Advisory body recommends dilution of protections

In a well meaning measure, the Union Health Ministry sought to ensure financial compensation for subjects in case of injury or death caused by clinical trials but its apex decision-making body on drugs safety has put a spoke in its wheel.

Till earlier this year, financial compensation was not mandated by law and found mention only as a Good Clinical Practice (GCP) in paragraph 2.4.7 of the Indian Council of Medical Research’s GCP Guidelines for Clinical Trials in India.

However, under fire from medical rights activists and the judiciary, the government amended the Drugs and Cosmetics Act, 1945, to provide compensation. The amended Drugs and Cosmetics Rules (2013) were notified in January with three new rules — 122-DAB, 122-DAC and 122 DD. Sub-rule (5) of rule 122 DAB mandates provision of free medical management in case of injury to a clinical trial subject. If the injury is caused by clinical trial, the subject is entitled to financial compensation. If the trial results in death, financial compensation has to be provided to a nominee of the subject.

However, while the Ministry, in its affidavit in March, apprised the Supreme Court of the government’s new stringent amendments, the Drugs Technical Advisory Board (DTAB) has recommended deletion of the crucial financial compensation aspect of the new amendments. In the minutes of its meeting held in May, the DTAB recommended deletion of “Clause (c) on providing financial compensation in the case of injury or death due to failure of investigational product to provide the intended therapeutic effect.”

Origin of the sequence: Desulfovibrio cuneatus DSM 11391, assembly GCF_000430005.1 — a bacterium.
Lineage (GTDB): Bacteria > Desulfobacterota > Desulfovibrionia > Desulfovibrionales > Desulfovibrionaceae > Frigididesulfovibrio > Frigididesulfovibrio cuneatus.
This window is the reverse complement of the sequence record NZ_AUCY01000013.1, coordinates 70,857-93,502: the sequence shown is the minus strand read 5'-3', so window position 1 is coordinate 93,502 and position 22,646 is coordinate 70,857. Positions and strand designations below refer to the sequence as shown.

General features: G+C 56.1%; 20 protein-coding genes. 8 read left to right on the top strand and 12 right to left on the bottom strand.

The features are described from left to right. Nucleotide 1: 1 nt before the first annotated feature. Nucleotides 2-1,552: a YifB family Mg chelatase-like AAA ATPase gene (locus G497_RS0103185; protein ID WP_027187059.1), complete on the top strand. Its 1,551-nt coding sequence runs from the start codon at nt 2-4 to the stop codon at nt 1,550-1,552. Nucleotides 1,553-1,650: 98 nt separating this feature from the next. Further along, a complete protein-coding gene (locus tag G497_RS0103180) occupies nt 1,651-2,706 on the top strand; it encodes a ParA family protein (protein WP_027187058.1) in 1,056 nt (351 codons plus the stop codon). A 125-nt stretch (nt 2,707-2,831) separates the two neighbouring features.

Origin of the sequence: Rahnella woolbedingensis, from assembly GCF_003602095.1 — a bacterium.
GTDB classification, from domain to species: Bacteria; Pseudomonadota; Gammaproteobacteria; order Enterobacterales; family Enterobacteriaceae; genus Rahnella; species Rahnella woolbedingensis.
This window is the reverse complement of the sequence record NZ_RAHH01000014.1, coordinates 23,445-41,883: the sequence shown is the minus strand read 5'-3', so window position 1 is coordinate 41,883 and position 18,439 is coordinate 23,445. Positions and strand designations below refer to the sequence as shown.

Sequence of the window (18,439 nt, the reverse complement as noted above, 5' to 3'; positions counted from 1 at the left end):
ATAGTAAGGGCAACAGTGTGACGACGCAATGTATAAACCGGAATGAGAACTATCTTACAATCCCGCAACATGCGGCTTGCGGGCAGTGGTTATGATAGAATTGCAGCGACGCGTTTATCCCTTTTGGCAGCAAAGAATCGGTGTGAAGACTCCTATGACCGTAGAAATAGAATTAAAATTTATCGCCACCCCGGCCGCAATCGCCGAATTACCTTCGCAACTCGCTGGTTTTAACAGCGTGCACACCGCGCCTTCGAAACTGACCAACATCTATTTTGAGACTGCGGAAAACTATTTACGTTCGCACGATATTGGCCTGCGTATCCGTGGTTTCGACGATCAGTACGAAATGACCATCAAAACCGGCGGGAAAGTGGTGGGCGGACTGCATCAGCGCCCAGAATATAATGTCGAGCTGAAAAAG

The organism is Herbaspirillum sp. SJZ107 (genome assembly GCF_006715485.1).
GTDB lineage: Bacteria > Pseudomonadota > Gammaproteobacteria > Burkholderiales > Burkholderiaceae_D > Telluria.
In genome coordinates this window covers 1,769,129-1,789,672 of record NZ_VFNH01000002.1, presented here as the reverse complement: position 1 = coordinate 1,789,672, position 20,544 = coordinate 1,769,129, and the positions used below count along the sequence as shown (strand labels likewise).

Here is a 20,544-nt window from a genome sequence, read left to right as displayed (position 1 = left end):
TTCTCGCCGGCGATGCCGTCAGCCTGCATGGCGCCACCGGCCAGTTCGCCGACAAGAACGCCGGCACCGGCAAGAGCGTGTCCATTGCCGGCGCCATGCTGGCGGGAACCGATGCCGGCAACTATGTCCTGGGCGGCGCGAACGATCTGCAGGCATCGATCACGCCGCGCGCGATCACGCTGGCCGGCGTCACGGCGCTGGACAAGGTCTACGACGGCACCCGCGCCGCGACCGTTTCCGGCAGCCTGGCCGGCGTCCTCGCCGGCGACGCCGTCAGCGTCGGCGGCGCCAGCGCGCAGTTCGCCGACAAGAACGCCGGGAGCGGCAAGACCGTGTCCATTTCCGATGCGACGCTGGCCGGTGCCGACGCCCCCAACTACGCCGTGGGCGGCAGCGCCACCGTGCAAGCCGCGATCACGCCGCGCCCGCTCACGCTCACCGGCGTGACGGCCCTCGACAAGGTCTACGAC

The DTAB has also suggested dilution of several other protections provided by the amendments: increasing the time for reporting of Serious Adverse Events by the sponsor and investigator from 10 to 14 days, increasing the time for Ethics Committees to forward reports of Serious Adverse Events and opinion on the quantum of compensation from 21 to 30 days, and doubling to 60 days the time for the Independent Expert Committee to examine cases of death and recommend to the DCG (I) the quantum of compensation. The board further says free “medical management should be provided only in case the injury is due to clinical trial-related activities.”

Between 2005 and 2012, pharma companies paid about Rs. 2.6 crore in compensation for 84 deaths caused by drug trials held in India, says the latest government data. While over 2,644 people died during trials over these years, only 84 fatalities were found to have been directly caused by the trials. The total compensation awarded by 32 firms was Rs. 2,60,30,141, averaging about Rs. 3 lakh per death. Compensation in eight cases, totalling Rs. 34, 38, 318, is still under process.

Among the 32 companies, Bayer Heathcare topped the list, paying compensation in 13 cases, followed by Sanofi India (12), Brsitol Myers Squibb and Sun Pharmaceuticals (six each), Pfizer and Eli Lily (five each), and AstraZeneca, Amgen, Icon and Quintiles (three each). The information was accessed by Sanjai Sharma of the Human Rights Law Network under the Right to Information Act.